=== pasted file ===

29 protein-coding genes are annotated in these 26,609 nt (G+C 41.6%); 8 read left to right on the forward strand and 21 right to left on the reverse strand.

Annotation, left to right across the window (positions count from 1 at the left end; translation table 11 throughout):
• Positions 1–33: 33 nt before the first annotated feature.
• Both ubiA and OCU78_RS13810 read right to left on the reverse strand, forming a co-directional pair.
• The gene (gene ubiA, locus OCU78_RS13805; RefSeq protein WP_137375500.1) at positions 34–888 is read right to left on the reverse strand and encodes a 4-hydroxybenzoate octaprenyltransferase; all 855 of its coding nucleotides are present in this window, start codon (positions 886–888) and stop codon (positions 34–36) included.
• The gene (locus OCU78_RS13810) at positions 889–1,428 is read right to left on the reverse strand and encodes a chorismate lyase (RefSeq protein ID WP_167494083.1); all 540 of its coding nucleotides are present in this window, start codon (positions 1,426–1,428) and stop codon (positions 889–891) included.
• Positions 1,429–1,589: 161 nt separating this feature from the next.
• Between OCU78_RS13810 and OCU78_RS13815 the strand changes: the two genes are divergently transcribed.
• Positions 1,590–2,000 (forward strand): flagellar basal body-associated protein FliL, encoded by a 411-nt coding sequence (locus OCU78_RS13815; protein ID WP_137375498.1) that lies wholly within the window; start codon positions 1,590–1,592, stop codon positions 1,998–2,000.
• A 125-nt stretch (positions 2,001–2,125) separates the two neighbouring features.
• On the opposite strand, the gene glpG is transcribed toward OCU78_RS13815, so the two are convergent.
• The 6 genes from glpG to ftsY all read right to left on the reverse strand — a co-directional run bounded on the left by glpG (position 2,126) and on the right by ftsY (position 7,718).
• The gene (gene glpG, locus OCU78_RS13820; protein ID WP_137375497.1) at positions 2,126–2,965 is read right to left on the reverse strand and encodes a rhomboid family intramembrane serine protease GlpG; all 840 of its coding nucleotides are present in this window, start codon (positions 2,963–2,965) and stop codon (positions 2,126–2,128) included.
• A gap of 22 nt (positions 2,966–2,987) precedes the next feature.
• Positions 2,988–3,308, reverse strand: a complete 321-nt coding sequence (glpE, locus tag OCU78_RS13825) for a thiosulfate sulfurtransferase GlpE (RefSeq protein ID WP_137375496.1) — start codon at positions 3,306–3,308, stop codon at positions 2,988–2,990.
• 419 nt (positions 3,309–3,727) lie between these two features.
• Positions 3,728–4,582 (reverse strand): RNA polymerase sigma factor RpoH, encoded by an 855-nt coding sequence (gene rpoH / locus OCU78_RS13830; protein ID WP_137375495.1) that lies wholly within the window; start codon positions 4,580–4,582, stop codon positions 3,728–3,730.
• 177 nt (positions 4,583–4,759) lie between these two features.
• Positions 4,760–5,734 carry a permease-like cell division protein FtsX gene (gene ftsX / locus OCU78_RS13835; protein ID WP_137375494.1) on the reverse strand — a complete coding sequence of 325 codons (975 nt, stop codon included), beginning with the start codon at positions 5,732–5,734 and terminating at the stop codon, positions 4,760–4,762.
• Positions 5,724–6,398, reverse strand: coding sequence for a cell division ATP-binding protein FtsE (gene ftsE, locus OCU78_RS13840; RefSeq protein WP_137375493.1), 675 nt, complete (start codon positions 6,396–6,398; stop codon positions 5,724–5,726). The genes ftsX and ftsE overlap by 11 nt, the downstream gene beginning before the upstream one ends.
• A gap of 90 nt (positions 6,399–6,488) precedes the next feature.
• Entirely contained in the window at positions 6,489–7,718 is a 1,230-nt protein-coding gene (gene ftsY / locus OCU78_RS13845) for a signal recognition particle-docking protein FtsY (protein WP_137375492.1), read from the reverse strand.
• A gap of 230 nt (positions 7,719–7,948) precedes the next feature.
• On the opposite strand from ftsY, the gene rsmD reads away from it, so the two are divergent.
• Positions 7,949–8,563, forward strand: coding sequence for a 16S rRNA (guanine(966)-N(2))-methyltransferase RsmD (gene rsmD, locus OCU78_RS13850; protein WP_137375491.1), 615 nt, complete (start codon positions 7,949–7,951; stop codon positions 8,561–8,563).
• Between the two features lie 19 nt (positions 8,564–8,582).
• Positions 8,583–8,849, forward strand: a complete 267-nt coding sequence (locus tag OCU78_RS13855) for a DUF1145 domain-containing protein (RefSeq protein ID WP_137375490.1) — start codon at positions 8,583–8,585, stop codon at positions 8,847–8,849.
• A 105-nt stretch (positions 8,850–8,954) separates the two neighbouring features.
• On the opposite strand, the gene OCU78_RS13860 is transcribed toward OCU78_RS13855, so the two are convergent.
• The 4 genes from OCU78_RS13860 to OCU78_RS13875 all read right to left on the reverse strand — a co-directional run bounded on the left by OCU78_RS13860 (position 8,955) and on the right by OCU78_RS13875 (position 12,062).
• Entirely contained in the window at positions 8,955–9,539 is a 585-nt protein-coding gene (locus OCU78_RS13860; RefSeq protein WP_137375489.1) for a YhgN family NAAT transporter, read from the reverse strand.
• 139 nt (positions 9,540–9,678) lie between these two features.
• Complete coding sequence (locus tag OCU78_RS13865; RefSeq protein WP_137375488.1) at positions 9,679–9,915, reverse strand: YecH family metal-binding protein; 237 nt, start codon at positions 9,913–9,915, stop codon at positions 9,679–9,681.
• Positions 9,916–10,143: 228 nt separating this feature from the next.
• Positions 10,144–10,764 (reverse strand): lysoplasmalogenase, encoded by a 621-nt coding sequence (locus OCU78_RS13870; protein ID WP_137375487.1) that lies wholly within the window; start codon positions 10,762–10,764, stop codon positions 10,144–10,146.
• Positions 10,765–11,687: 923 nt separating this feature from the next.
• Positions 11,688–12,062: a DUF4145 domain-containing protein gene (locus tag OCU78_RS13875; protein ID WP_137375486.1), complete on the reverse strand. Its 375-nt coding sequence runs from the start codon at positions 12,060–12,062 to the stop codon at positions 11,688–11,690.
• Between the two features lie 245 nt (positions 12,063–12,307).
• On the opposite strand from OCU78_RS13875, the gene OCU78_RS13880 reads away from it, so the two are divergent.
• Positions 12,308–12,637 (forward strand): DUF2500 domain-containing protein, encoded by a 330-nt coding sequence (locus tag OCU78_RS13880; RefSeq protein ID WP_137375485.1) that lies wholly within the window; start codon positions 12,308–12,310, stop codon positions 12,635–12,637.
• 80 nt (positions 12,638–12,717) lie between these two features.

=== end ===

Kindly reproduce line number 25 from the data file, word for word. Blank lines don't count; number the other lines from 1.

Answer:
• Positions 7,949–8,563, forward strand: coding sequence for a 16S rRNA (guanine(966)-N(2))-methyltransferase RsmD (gene rsmD, locus OCU78_RS13850; protein WP_137375491.1), 615 nt, complete (start codon positions 7,949–7,951; stop codon positions 8,561–8,563).